The logical thing to do would be to shoot them. That’s what would have been done in more sensible times. But we live in 2017 Canberra and this is a city full of ineffective people who dare not act.

1. The bats roost at Commonwealth Park which comes under the jurisdiction of the National Capital Authority, so the ACT Government can’t do anything.

2. Grey-headed flying foxes are listed as a vulnerable species under the Environment Protection and Biodiversity Conservation Act 1999, so there will be multiple grant recipients dependent on the bats for their livlihood.

3. Should any action be proposed the 1 or 2 member local branch of the Bat Appreciation Association will be appalled and write strongly worded letters to the Minister and Canberra Times.

4. The ACT Government is run by Labor and the Greens – meaning nothing will happen apart from a fact-finding study trip by the Minister to Noosa or Port Douglas.

5. The RSPCA puts bat welfare ahead of human welfare so will object to any culls or relocations, but may consider a fertility pill.

Nope, the only thing we can do is hope for some more hot days:

http://www.smh.com.au/environment/animals/thousands-of-bats-drop-dead-from-trees-in-nsw-heatwave-20170213-guc8la.html

10
HenryBG 8:17 am
21 Feb 17
#

Maya123 said :

And what about disease! Great having bat poo washing into the rainwater tank; not.

Bats carry a disease – lyssavirus – that has proven 100% fatal so far, I guess the greenies want us to expect more deaths:
“In August 1996, a woman in Queensland was bitten on the finger by a flying fox while attempting to remove it from a child it had landed on. After a 27-month incubation a rabies-like illness developed. The condition worsened after hospital admission and she died 19 days after the onset of illness.”

And bats also carry hendra virus, which kills 3 out of 5 people who catch it (and 3 out of 4 horses), although that is probably an under-estimate because once you’ve caught it hendra is another disease that can suddenly re-appear years later and kill you in a few days.

11
MareeTK 4:48 pm
09 Apr 17
#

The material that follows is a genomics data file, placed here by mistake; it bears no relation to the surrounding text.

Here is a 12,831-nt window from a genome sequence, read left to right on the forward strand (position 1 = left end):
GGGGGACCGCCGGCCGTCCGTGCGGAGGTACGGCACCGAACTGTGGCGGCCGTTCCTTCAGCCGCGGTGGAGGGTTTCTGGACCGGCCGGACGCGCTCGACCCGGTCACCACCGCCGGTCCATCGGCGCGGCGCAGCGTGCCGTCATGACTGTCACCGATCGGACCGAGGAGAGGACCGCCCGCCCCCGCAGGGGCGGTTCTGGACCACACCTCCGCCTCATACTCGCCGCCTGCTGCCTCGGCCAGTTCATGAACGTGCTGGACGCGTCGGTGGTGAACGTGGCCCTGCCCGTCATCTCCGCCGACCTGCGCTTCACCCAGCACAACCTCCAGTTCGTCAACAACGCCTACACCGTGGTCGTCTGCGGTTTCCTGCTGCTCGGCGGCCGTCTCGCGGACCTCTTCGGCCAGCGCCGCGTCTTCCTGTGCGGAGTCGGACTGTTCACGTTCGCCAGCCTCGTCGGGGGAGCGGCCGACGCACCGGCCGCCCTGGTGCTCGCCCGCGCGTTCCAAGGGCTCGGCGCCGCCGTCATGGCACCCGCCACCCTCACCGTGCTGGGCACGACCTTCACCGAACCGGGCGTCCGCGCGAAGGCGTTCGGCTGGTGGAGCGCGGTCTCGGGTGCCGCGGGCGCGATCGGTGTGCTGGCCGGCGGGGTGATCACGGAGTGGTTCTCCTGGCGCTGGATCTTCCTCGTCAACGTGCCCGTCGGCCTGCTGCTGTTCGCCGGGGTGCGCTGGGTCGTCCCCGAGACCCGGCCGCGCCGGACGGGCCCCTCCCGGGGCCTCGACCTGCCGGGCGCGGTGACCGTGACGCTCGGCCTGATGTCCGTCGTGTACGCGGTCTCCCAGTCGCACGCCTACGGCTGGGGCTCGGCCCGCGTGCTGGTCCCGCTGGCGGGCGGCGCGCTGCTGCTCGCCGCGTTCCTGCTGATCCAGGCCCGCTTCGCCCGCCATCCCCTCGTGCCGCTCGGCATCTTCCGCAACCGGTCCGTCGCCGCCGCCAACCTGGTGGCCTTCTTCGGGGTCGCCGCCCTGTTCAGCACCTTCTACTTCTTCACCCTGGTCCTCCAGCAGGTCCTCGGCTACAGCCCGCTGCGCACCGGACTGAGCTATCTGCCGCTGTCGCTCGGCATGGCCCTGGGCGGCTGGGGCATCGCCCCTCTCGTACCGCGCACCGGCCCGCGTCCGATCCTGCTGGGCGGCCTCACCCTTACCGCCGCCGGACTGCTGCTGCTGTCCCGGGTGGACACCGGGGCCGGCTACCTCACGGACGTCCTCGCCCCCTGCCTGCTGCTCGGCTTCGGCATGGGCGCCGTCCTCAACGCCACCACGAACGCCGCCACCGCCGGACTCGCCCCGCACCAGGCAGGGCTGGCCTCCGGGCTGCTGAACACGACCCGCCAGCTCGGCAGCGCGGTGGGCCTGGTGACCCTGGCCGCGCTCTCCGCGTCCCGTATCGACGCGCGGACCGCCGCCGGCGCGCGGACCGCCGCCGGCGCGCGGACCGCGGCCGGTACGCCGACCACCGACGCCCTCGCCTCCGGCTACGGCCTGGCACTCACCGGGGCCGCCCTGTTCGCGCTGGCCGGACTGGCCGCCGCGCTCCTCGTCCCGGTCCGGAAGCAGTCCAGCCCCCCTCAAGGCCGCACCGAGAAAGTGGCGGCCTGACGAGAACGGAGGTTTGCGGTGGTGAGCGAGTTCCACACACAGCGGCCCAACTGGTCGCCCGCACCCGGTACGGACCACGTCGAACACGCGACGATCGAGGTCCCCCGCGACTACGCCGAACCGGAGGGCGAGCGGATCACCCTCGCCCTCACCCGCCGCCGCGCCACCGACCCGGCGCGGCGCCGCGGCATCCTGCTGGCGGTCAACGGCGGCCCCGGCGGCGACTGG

To those who were commenting on the grey-headed flying-foxes, I am afraid most of what you have said is incorrect. This is not your fault- a lot of mis-information is around about bats and in particular flying-foxes. Please refer to Bat Fact sheet, Facts on Australian Flying-foxes at this link: http://ausbats.org.au/bat-fact-packs/4562894228. The Grey-headed flying-foxes have had a permanent colony in Canberra at Commonwealth Park since 2003. They have over-wintered since around 2007 or so, although numbers are generally lower over winter. Numbers fluctuate over the year and between years depending on what food is around. Their natural and preferred diet is eucalypt (and related) blossom and rain forest fruits (eg figs). Naturally they also do like plums and other backyard fruit. To keep flying-foxes and birds from eating fruits you can net your trees but should use only wildlife-friendly netting to ensure no animals are trapped and injured: http://www.wildlifefriendlyfencing.com/WFF/Netting.html Flying-foxes are not in plague proportions, the grey-headed flying-fox is a nationally threatened species. They don’t breed till they are 2 or 3, only have one young a year, and juvenile mortality is high. There are no diseases you can get through their droppings, spit-outs or urine, and they are not a flying-fox species associated with spillovers of Hendra virus to horses. If you do not handle flying-foxes (eg if one is injured or caught in your net, please ring a wildlife rescuer – do not attempt to pick it up or disentangle it) you should not be bitten. If you are bitten, you should wash the wound for five minutes with soap and water, and apply an antiseptic and visit a doctor for post-exposure vaccinations within a couple of days. While only a tiny number of flying-foxes carry lyssavirus, if you are bitten it is best to take these precautions. The post exposure vaccinations are 100% effective against lyssavirus if given before symptoms appear. So health risks are actually tiny. Droppings can be washed off cars and paving – they are not corrosive like bird droppings. And if droppings are in your garden, it’s great fertiliser. The flying-foxes are actually very important for long distance pollination and seed dispersal. Go along to Commonwealth Park and watch them fly out around sunset- it is an amazing experience. Perfectly safe to take a picnic dinner. And bring your international guests – they’ll love it.